Scientists have discovered that female bonobos band together to protect against male harassment. Older females will help unrelated younger females, a behavior not usually seen in other primates. The findings are in a study just published in the journal Animal Behaviour.
In some primate species, females will help protect each other. Generally, this occurs in species where females stay with their family while males leave after reaching sexual maturity. Since the females are all related, it makes sense for them to help each other. Bonobos, however, are male-philopatric, meaning the males are the ones that stay in the group while females leave their birth family. Female bonobos in a group are unrelated so it puzzled scientists to observe them forming coalitions to attack males.
Male bonobos will sometimes harass and attack younger females. Older females, even ones not friendly with the female being harassed, will help drive off the aggressive males. All of the females in the group will often form alliances, regardless of relatedness or friendships. The researchers noted that they always won against the males when they banded together in this way, reducing overall aggression in the group.
The authors speculate that bonobo females evolved this behavior in order to protect against male aggression. By working together, everyone benefits and new females can safely join the group. The researchers also believe these partnerships may benefit the older females in another way. If younger females begin spending a lot of time with the older females to stay safe, they might mate with the older females’ sons in the future.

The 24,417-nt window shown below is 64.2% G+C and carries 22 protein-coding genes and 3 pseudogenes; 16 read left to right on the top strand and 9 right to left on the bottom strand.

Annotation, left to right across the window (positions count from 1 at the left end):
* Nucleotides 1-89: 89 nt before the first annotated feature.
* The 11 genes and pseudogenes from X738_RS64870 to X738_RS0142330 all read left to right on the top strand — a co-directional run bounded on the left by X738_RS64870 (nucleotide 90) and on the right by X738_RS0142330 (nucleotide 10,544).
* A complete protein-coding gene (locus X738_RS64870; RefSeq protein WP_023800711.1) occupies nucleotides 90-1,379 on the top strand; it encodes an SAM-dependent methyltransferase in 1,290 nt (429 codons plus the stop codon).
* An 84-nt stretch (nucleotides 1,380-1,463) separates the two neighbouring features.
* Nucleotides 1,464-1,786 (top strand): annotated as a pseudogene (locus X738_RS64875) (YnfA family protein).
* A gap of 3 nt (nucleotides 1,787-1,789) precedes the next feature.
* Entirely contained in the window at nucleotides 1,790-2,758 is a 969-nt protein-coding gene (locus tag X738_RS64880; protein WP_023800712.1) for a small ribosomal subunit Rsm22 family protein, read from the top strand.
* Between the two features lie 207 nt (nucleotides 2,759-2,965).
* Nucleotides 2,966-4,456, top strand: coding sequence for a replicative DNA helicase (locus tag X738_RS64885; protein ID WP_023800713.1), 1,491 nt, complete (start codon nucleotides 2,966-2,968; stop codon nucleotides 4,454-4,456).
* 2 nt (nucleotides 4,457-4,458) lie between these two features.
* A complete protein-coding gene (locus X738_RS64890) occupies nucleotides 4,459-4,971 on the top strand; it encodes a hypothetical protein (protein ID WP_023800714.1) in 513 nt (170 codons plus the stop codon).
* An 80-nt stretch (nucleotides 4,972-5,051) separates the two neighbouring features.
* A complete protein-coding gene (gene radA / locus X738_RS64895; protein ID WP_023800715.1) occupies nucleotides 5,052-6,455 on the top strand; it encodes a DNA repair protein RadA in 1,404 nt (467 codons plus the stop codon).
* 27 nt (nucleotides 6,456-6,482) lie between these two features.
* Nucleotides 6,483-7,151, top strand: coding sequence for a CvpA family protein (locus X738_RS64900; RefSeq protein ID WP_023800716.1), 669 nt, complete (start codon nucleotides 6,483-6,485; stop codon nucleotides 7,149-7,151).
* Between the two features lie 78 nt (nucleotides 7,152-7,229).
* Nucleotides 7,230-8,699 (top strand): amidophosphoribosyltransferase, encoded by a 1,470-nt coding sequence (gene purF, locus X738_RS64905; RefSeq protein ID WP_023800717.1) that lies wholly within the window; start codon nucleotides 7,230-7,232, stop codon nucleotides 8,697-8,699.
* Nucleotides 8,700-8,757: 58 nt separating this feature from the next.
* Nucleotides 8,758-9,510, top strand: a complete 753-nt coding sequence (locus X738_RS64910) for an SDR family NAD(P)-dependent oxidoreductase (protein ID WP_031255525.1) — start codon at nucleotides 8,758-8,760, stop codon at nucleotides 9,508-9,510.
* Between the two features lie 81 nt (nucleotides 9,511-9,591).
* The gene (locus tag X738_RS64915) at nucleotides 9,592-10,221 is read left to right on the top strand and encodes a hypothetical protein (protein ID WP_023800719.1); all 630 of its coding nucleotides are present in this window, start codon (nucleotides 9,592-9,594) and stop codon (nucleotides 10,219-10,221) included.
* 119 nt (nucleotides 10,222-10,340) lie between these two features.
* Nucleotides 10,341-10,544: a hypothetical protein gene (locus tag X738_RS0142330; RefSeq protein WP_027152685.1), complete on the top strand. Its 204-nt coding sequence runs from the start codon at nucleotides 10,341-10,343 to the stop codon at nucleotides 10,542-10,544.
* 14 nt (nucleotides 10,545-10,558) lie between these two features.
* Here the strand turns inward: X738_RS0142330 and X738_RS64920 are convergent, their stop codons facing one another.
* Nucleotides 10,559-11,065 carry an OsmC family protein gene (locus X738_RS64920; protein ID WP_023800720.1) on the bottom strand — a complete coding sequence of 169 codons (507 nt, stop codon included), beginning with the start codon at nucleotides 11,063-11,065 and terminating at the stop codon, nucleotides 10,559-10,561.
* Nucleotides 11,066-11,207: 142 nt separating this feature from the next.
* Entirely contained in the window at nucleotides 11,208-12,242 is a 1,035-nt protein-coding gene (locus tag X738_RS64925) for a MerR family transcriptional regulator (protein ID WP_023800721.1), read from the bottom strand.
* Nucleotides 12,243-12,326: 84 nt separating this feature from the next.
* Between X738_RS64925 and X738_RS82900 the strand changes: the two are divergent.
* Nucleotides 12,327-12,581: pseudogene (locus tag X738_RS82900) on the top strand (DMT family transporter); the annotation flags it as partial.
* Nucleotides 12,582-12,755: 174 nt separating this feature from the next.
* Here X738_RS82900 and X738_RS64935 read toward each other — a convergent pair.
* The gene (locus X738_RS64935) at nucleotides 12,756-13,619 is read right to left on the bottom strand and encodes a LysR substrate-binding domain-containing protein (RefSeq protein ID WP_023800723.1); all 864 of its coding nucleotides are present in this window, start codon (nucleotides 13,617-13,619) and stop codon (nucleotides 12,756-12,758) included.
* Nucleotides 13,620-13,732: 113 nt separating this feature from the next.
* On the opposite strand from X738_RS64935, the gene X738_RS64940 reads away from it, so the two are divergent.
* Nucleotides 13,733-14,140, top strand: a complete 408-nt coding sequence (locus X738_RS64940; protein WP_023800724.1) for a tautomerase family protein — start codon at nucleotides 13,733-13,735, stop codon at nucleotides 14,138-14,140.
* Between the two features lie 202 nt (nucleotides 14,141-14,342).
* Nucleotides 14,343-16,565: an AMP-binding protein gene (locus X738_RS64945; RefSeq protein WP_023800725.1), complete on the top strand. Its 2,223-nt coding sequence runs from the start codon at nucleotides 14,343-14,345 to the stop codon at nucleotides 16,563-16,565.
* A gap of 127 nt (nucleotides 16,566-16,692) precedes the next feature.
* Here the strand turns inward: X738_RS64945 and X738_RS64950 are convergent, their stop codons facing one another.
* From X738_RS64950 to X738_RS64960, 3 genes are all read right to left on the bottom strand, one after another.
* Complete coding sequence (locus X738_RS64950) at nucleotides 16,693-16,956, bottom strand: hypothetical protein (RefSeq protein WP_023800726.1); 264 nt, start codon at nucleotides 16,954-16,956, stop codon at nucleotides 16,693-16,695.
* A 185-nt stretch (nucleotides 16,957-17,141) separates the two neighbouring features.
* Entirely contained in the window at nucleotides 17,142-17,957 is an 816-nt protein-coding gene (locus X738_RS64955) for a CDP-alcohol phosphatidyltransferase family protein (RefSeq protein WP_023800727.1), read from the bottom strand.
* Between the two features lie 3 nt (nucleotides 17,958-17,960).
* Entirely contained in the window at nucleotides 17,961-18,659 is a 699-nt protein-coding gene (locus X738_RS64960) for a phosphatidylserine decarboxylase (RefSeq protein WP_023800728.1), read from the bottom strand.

Forming coalitions allows female bonobos to combat male aggression, helping them stay safe and in charge. In bonobo societies, older females are at the top of the social hierarchy. These older females benefit from helping younger females because it’ll provide future mating opportunities for their sons. The authors also speculate that these behaviors help foster friendships, increasing tolerance in the group.
Nahoko Tokuyama and Takeshi Furuichi. Do friends help each other? Patterns of female coalition formation in wild bonobos at Wamba. Animal Behaviour (2016).